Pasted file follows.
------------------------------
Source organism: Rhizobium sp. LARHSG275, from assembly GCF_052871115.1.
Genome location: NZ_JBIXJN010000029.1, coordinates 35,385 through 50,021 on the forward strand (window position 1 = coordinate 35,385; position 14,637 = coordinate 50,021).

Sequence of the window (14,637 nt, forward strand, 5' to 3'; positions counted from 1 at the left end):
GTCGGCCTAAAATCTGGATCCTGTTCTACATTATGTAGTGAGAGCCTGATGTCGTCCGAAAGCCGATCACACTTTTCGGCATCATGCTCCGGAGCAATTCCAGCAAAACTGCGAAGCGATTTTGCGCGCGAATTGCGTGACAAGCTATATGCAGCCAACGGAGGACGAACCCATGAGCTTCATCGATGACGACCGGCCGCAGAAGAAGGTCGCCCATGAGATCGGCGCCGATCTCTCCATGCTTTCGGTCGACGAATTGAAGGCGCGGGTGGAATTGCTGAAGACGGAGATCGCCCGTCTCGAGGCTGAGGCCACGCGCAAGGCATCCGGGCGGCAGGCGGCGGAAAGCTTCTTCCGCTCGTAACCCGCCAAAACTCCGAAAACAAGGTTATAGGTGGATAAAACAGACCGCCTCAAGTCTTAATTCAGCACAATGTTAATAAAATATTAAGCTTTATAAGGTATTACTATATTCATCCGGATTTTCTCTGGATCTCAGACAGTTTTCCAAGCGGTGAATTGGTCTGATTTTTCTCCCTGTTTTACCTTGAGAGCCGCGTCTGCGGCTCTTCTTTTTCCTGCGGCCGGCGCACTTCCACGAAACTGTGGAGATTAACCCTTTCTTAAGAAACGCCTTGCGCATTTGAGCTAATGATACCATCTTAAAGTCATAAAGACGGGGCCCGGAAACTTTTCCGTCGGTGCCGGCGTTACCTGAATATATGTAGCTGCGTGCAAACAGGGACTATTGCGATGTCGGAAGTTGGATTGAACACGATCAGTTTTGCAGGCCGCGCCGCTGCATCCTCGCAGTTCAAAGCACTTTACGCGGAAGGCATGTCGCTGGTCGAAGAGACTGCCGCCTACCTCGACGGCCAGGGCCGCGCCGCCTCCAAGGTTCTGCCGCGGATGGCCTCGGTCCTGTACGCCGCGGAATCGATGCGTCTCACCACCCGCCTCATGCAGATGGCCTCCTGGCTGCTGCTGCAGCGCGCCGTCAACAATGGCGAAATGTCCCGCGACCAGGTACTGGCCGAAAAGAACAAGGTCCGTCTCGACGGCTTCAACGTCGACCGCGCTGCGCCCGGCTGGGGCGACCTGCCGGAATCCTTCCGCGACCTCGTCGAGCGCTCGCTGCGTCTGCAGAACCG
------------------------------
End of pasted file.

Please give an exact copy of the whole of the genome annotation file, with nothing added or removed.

Source organism: Rhizobium sp. LARHSG275, from assembly GCF_052871115.1.
Genome location: NZ_JBIXJN010000029.1, coordinates 35,385 through 50,021 on the forward strand (window position 1 = coordinate 35,385; position 14,637 = coordinate 50,021).

Sequence of the window (14,637 nt, forward strand, 5' to 3'; positions counted from 1 at the left end):
GTCGGCCTAAAATCTGGATCCTGTTCTACATTATGTAGTGAGAGCCTGATGTCGTCCGAAAGCCGATCACACTTTTCGGCATCATGCTCCGGAGCAATTCCAGCAAAACTGCGAAGCGATTTTGCGCGCGAATTGCGTGACAAGCTATATGCAGCCAACGGAGGACGAACCCATGAGCTTCATCGATGACGACCGGCCGCAGAAGAAGGTCGCCCATGAGATCGGCGCCGATCTCTCCATGCTTTCGGTCGACGAATTGAAGGCGCGGGTGGAATTGCTGAAGACGGAGATCGCCCGTCTCGAGGCTGAGGCCACGCGCAAGGCATCCGGGCGGCAGGCGGCGGAAAGCTTCTTCCGCTCGTAACCCGCCAAAACTCCGAAAACAAGGTTATAGGTGGATAAAACAGACCGCCTCAAGTCTTAATTCAGCACAATGTTAATAAAATATTAAGCTTTATAAGGTATTACTATATTCATCCGGATTTTCTCTGGATCTCAGACAGTTTTCCAAGCGGTGAATTGGTCTGATTTTTCTCCCTGTTTTACCTTGAGAGCCGCGTCTGCGGCTCTTCTTTTTCCTGCGGCCGGCGCACTTCCACGAAACTGTGGAGATTAACCCTTTCTTAAGAAACGCCTTGCGCATTTGAGCTAATGATACCATCTTAAAGTCATAAAGACGGGGCCCGGAAACTTTTCCGTCGGTGCCGGCGTTACCTGAATATATGTAGCTGCGTGCAAACAGGGACTATTGCGATGTCGGAAGTTGGATTGAACACGATCAGTTTTGCAGGCCGCGCCGCTGCATCCTCGCAGTTCAAAGCACTTTACGCGGAAGGCATGTCGCTGGTCGAAGAGACTGCCGCCTACCTCGACGGCCAGGGCCGCGCCGCCTCCAAGGTTCTGCCGCGGATGGCCTCGGTCCTGTACGCCGCGGAATCGATGCGTCTCACCACCCGCCTCATGCAGATGGCCTCCTGGCTGCTGCTGCAGCGCGCCGTCAACAATGGCGAAATGTCCCGCGACCAGGTACTGGCCGAAAAGAACAAGGTCCGTCTCGACGGCTTCAACGTCGACCGCGCTGCGCCCGGCTGGGGCGACCTGCCGGAATCCTTCCGCGACCTCGTCGAGCGCTCGCTGCGTCTGCAGAACCG